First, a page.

Third, you need to be knowledgeable and distinguish yourself from others. You need to have a good reputation. You need to be able to rely on your clients, your colleagues, and your friends to be good references and to say nice things about you, to believe in what you're doing so that you can rely on them.
What is one of the biggest advances in your industry?
There is a huge digital divide in the nation. The internet is not just how we communicate, right? The internet is information. It's tele-health. It's how we order our groceries. It's how we order books, whether we're borrowing or buying or downloading to listen. It is how we stay connected with our family and friends. It's how we do these interviews. It is literally everything.
It is imperative that we invest in diverse communities and communities who are not generally connected to the Internet, to have the Internet if they want it. The big push now is to think of broadband as essential, just like heat and water. We need to continue to invest in that.
We need things to be fully accessible. We need people who have low vision and low hearing to be able to access the internet. We need to reach diverse communities, expand language capacity, and find and create solutions for those most vulnerable. There are so many ways we can create opportunities for communication, safety, and collective public health.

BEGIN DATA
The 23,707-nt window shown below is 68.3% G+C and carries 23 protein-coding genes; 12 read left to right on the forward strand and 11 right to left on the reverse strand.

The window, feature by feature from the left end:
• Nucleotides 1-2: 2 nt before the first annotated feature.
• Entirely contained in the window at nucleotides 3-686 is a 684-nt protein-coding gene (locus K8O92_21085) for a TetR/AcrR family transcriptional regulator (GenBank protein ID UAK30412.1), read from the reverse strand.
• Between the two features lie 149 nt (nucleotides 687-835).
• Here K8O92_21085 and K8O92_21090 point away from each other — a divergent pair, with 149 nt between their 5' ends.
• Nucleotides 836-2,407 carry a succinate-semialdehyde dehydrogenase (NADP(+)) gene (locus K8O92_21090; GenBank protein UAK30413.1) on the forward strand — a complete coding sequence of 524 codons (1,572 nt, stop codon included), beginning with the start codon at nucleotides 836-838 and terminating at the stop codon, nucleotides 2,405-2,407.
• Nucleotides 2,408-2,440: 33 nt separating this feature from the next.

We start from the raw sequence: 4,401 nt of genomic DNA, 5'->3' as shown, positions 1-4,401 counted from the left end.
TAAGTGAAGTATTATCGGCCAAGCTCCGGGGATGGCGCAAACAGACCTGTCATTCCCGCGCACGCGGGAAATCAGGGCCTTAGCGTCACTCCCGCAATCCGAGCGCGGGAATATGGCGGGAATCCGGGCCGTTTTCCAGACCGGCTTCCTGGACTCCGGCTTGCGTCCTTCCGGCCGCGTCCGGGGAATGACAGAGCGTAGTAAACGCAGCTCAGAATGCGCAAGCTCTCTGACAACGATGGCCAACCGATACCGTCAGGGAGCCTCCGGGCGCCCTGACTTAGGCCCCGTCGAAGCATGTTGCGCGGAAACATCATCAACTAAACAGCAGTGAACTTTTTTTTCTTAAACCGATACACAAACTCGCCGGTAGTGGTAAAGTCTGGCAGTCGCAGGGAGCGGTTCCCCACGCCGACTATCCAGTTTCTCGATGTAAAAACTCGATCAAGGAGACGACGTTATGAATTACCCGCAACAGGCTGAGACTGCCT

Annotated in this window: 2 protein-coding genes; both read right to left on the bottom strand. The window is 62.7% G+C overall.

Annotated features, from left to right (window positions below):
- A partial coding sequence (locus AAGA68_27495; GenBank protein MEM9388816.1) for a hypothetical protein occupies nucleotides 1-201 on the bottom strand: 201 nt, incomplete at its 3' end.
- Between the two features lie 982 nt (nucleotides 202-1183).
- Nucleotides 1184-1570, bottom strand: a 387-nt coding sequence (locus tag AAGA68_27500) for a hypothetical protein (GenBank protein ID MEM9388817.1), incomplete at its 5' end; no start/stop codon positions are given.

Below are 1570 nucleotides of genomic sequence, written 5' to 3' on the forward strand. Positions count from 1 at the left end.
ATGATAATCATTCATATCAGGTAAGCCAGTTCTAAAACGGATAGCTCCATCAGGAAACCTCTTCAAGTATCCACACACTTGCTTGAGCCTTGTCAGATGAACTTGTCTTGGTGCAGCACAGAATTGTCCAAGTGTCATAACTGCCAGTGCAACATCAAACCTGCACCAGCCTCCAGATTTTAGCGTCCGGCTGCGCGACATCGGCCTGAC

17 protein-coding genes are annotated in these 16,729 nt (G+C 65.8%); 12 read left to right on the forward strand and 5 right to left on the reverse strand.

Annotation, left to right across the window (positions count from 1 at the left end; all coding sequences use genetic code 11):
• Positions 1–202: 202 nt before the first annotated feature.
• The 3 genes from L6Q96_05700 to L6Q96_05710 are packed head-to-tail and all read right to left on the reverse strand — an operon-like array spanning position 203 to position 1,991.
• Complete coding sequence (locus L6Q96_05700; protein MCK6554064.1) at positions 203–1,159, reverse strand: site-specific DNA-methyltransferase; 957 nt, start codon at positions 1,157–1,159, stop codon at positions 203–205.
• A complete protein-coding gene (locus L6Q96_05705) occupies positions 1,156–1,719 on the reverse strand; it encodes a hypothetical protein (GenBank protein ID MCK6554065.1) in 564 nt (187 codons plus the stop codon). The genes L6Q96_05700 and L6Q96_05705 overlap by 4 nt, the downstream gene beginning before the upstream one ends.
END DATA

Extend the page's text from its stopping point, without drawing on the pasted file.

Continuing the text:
What have been some of your experiences as a woman in business?
It is very tricky to be the younger generation of policy and research coming into this field, and to be considered a “young female.” One of my close colleagues told me basically, right now, you are the shiny new thing, so take advantage of that. You are young, bright eyed, and bushy tailed. That is also what is going to hold you back. What ends up happening is somehow at 40 you are too old, and your experience still doesn't help. It’s constantly this issue of living in your youth, and also preparing for that to leave you.
Choosing clients has been really interesting, just as a female and the things that define us. I have two older parents who are in their early seventies, and they've got pre-existing health conditions, and I stay on the West Coast for them. I cannot tell you how many opportunities are presented to me on the East Coast that I have to say no to. I am basically being told that I'm ruining my career. So being the eldest child, wanting to be close to my parents, wanting to be a successful member of my family, and doing all of those things, are also ways that I'm ruining my career. It is very complicated, but I just keep moving.